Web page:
When I, a Black person, was told I didn’t know enough about another culture to have opinions on slavery

Last week, something Trumpian must have sparked a race between major publications to put out the most fucked up writings on the topic of slavery.

On Tuesday, The New York Times compared Saartje Baartman–an enslaved Black woman who, in addition to the many other horrors she suffered both before and after her death, was forced to perform in freak shows due to her curvaceousness–to Kim Kardashian. Not to be outdone, The Atlantic’s June cover story, “My Family’s Slave”, written by the late Pulitzer Prize winner Alex Tizon, ignited an even bigger controversy with the tale of an abused Filipino maid, Eudocia “Lola” Tomas Pulida, who spent 56 years taking care of Tizon and his family without pay.

Reading came first: how I journeyed from hotep to Black queer feminist

By Myles E. Johnson

“Solitude can be a must-be-desired condition. In silence, we listen to ourselves, and in the quietude we may even hear the voice of God.” – Maya Angelou

The search, as it were, began in wanting to deep-dive into something that was about me, and it began early. I wanted a nappy-headed God. I wanted a history dipped in tar, baby, and I wanted to know about political leaders with Jackson 5 nostrils. This history was not being served to me anywhere, so I reimagined my middle-school classes as spaces for me to find this new world where I was the sun, where I was centered. While my teacher taught the day’s arithmetic, I was slowly, quietly being radicalized by the contents of books. With each page turn, a bomb exploded, and a window was being opened, and nobody was any the wiser.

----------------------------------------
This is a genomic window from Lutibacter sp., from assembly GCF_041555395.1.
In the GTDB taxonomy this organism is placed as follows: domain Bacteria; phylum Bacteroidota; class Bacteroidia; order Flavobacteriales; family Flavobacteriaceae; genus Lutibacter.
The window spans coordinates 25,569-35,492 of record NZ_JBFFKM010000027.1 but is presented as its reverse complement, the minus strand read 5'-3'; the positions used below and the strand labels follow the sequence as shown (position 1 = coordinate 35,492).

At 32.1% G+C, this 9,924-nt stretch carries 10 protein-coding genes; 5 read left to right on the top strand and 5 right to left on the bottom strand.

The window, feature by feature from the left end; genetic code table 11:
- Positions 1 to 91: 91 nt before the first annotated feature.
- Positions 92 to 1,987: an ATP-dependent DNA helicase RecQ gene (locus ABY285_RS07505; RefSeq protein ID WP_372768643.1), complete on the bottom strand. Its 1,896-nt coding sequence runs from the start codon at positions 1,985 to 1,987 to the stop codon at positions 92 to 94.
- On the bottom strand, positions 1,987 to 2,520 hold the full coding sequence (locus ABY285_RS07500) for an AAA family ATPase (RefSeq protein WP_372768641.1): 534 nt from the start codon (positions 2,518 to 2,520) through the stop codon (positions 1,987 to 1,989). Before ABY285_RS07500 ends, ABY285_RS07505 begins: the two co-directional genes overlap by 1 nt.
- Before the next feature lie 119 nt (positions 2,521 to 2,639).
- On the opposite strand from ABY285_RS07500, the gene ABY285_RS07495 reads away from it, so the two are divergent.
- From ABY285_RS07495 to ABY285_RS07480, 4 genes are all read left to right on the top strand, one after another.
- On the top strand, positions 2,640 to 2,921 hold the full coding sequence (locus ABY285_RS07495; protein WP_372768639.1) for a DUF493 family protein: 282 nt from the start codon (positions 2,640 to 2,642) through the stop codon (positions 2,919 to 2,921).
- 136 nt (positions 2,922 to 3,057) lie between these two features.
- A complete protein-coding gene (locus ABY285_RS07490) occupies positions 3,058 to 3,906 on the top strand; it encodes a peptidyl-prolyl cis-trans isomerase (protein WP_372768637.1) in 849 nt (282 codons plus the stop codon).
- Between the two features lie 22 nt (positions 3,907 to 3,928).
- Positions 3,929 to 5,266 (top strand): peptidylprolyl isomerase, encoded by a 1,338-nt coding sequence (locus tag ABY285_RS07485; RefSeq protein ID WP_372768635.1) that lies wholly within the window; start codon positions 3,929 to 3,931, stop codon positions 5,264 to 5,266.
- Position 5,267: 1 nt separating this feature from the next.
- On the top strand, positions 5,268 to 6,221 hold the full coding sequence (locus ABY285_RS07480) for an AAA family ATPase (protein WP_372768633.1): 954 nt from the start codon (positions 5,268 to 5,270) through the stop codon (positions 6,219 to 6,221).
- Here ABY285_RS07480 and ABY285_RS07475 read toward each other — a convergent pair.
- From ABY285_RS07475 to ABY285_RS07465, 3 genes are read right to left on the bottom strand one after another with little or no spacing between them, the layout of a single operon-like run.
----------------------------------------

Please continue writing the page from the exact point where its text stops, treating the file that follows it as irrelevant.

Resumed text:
The authors that I discovered–including Alex Haley, Frederick Douglass, and WEB Dubois–are part of what guided my 13 year-old brain into the place it is currently, and where it is developing into. However, I had a desire for something that made sense of the world I was occupying the way religion does for a new initiate.

I’ll still complain about politics even when I don’t vote – fight me.

I am a non-voter who has the audacity to still be upset that my people are dying. I have been told innumerable times that I am not supposed to be allowed this. “If you don’t vote, you can’t complain” is perhaps the most common non-voter shaming refrain I’ve heard, right up there with “your ancestors died for the right to vote.”

But I am not generally one to accept what society allows me to do as gospel.

I learned this from those very same ancestors, who, as even non-voter shamers acknowledge, lost their lives so that I could do what they weren’t allowed. Some say their deaths were only for my right to vote, but I know they died to get closer to freedom. I know they died also to be able to refuse the vote if it does not work towards that freedom. I know that my people are still dying–still died even when I did vote–and, if anything, my ancestors lost their lives so that I would never let anything get in the way of raising hell about it.

Black people not voting is logical, and vote pushers are usually anti-Black